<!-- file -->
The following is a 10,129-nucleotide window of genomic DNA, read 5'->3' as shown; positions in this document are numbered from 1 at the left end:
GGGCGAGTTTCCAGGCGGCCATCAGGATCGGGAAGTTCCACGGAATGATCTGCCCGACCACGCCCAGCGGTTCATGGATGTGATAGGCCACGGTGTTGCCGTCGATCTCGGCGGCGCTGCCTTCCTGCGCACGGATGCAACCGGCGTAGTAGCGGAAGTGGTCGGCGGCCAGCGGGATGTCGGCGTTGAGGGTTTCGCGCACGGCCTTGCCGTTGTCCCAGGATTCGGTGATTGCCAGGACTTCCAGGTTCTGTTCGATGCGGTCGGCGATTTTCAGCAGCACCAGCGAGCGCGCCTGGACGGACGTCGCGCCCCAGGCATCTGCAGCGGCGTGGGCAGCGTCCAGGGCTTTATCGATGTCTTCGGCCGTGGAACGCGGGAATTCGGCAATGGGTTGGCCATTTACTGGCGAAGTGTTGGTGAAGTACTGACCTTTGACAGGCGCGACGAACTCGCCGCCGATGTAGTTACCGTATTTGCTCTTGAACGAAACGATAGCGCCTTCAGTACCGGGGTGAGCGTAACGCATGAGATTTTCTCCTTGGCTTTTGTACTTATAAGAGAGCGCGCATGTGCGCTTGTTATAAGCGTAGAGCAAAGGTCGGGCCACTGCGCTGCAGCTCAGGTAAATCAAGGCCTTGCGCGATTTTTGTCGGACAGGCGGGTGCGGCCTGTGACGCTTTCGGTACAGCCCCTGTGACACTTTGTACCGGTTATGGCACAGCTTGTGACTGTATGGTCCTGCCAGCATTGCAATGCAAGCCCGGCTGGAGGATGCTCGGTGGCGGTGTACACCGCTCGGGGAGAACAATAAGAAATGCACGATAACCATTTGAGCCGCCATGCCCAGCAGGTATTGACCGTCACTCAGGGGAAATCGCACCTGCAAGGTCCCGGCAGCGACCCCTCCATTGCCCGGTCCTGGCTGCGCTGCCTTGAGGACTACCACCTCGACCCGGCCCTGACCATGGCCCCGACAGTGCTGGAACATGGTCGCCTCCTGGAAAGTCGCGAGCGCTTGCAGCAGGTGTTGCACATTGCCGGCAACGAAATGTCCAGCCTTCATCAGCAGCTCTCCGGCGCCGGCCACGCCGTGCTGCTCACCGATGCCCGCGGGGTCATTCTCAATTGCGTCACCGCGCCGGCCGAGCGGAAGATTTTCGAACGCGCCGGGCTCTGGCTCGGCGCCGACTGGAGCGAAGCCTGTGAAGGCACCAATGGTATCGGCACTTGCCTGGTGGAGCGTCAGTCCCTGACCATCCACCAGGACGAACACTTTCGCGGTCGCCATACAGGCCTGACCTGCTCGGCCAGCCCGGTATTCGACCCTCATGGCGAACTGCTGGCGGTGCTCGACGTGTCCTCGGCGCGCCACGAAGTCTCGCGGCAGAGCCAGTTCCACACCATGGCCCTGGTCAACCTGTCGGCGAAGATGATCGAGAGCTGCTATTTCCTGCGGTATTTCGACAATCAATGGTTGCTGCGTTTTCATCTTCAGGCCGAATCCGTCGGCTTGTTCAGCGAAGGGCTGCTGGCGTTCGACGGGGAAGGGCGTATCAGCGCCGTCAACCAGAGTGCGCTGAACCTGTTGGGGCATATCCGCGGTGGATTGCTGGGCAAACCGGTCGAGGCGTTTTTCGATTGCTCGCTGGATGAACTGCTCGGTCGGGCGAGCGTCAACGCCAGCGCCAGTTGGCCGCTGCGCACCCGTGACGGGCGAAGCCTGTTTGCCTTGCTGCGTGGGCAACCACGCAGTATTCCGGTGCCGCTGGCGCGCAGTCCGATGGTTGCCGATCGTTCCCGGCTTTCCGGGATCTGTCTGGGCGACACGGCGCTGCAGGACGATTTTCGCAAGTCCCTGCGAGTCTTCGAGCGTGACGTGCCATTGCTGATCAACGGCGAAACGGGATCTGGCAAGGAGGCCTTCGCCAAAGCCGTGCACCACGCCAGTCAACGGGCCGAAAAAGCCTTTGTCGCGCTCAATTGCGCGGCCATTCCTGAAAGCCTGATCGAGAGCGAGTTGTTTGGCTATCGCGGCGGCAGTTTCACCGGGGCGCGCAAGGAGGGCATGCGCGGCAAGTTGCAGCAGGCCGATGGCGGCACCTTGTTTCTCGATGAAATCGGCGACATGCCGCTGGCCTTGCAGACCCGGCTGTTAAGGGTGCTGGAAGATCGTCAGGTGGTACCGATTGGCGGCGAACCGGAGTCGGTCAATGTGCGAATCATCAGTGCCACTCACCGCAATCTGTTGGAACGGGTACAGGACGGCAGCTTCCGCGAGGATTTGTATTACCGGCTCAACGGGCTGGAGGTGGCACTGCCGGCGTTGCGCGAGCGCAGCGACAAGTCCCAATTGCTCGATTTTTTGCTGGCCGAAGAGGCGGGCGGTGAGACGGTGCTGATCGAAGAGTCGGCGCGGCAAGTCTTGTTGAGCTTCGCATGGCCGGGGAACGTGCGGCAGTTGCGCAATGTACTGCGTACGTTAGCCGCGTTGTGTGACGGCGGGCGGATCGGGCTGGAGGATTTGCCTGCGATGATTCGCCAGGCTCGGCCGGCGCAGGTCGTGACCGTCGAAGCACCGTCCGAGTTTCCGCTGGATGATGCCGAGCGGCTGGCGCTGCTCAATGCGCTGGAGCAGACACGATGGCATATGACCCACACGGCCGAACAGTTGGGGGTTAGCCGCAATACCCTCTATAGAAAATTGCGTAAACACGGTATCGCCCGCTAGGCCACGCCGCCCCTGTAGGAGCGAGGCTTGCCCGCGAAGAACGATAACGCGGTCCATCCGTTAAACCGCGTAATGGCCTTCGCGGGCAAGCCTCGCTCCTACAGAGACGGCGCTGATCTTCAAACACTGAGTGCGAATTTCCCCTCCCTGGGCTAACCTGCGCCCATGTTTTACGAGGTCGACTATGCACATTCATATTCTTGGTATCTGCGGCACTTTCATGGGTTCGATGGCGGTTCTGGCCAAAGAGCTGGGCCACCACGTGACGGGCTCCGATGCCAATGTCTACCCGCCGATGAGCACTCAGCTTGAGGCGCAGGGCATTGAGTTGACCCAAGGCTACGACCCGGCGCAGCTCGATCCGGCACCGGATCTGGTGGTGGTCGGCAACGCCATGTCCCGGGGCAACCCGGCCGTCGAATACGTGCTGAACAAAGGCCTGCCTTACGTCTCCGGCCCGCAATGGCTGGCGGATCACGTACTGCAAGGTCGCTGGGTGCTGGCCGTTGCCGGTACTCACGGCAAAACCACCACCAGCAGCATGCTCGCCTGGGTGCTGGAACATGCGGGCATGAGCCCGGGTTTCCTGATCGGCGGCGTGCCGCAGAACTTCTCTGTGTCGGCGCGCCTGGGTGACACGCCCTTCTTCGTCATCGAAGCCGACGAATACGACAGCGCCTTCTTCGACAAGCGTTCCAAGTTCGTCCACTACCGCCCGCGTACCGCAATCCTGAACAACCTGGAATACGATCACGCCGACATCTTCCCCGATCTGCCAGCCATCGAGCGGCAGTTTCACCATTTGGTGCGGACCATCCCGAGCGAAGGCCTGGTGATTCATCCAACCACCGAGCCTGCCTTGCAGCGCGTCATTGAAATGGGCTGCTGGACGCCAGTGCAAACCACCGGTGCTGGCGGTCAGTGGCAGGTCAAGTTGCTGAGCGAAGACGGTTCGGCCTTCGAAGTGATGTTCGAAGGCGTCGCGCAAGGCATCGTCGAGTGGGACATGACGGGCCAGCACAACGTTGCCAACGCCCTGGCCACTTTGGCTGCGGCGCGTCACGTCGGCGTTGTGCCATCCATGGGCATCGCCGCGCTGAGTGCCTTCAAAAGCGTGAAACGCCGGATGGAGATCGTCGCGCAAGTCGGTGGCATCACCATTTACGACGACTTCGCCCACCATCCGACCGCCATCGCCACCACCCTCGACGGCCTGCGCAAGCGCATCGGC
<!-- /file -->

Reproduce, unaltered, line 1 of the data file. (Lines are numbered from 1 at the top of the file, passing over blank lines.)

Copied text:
The following is a 10,129-nucleotide window of genomic DNA, read 5'->3' as shown; positions in this document are numbered from 1 at the left end: